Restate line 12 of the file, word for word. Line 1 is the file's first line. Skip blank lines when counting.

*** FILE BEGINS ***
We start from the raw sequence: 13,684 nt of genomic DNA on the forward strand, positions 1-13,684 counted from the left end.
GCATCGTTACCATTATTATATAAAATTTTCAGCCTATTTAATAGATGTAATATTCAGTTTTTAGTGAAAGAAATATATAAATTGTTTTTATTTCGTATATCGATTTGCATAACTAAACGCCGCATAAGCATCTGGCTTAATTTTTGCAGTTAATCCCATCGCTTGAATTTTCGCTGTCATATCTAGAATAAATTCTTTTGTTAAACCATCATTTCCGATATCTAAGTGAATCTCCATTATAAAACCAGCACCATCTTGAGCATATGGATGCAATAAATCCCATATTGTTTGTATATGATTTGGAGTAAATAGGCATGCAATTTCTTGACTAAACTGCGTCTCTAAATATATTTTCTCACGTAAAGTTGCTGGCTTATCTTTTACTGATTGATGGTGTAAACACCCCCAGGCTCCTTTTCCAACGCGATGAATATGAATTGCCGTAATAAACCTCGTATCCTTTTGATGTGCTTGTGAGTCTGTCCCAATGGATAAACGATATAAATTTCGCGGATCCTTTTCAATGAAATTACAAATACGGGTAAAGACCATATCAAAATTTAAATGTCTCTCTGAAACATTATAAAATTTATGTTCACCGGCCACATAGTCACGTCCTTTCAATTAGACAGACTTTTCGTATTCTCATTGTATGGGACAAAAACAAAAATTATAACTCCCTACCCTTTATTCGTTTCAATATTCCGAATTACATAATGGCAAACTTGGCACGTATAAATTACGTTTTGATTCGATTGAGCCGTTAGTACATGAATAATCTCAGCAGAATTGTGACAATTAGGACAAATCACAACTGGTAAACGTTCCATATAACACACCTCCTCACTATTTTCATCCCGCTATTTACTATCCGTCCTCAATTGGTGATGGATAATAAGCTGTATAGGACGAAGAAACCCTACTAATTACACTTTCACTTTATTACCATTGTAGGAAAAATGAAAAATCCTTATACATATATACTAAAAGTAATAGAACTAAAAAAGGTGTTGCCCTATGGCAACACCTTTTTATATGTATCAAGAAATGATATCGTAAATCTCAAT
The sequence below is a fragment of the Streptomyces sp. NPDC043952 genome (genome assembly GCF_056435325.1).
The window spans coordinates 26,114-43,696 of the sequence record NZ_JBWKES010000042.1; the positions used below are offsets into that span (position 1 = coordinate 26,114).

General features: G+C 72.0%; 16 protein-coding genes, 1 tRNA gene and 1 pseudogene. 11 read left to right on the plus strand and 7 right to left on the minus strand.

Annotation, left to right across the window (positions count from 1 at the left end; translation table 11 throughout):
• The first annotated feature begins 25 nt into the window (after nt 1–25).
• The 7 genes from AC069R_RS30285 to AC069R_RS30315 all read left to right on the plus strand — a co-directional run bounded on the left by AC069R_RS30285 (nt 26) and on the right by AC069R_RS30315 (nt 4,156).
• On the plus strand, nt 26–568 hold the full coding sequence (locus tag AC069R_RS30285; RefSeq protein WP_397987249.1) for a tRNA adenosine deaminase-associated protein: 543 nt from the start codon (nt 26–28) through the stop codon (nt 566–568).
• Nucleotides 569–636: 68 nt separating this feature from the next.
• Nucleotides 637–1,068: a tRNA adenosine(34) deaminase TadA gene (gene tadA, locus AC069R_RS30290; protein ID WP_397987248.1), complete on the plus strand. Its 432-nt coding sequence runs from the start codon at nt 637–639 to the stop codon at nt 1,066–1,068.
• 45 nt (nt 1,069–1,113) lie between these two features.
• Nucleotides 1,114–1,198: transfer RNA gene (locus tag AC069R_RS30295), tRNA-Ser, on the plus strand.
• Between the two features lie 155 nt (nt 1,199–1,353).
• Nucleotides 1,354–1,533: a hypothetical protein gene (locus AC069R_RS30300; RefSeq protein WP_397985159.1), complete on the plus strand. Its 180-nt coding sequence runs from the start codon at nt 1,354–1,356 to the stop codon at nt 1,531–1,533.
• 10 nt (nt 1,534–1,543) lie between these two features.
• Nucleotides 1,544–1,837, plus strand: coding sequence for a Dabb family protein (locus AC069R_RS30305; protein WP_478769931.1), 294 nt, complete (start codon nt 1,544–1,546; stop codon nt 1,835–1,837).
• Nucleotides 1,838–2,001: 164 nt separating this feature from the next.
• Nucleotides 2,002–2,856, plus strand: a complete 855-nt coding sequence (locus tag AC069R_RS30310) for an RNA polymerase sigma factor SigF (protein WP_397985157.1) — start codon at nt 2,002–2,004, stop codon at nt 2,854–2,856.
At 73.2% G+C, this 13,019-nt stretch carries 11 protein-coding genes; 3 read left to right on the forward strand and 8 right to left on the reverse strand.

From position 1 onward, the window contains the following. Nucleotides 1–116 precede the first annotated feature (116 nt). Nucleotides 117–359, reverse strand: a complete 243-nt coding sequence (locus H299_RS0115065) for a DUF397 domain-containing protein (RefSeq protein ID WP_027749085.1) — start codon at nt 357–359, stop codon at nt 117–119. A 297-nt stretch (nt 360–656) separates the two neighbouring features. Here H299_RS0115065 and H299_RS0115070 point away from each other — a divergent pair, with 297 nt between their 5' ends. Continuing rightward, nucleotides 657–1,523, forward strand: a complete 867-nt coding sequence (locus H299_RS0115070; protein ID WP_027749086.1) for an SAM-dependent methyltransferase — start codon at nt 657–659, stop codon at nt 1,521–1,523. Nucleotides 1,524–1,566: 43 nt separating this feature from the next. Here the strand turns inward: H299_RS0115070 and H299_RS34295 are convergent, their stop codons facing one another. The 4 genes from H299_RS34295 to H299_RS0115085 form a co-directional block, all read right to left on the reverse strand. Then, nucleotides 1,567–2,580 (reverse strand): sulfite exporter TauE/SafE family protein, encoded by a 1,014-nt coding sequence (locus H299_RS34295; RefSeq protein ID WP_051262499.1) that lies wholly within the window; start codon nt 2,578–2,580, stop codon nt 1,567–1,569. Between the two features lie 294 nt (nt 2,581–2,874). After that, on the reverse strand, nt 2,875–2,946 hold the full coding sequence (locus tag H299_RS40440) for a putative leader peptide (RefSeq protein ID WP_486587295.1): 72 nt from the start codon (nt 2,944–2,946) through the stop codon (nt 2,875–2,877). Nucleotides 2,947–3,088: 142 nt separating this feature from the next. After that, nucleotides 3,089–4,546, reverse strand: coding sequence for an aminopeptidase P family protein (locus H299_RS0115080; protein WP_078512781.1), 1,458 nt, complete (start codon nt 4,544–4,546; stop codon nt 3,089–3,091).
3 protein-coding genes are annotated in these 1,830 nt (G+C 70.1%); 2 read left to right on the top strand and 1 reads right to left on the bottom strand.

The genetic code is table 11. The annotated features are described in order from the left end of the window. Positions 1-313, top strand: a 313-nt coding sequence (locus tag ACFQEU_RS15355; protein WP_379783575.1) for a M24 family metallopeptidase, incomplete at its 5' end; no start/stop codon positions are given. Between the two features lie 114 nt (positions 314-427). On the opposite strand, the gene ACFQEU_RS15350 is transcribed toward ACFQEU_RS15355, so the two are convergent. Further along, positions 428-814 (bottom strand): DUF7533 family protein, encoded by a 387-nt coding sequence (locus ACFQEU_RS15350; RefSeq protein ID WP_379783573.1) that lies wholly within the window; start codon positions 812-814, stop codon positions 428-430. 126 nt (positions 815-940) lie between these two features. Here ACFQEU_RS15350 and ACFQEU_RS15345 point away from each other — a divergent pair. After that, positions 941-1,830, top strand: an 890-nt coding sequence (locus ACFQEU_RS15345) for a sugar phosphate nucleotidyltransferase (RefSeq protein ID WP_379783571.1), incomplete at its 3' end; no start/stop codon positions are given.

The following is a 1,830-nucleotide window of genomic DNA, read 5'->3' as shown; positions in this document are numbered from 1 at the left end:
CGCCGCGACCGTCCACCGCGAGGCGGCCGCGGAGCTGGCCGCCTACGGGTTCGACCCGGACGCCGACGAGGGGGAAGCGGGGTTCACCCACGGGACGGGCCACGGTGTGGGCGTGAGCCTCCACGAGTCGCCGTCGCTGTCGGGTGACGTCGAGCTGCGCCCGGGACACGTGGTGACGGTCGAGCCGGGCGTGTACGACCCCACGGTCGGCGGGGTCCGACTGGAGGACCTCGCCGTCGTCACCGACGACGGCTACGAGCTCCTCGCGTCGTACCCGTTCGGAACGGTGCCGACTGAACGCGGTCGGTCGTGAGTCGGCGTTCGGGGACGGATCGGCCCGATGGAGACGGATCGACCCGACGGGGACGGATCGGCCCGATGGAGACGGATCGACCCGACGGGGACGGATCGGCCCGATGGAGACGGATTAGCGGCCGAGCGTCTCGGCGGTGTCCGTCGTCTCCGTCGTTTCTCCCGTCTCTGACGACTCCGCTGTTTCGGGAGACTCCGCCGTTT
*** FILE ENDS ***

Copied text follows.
• 45 nt (nt 1,069–1,113) lie between these two features.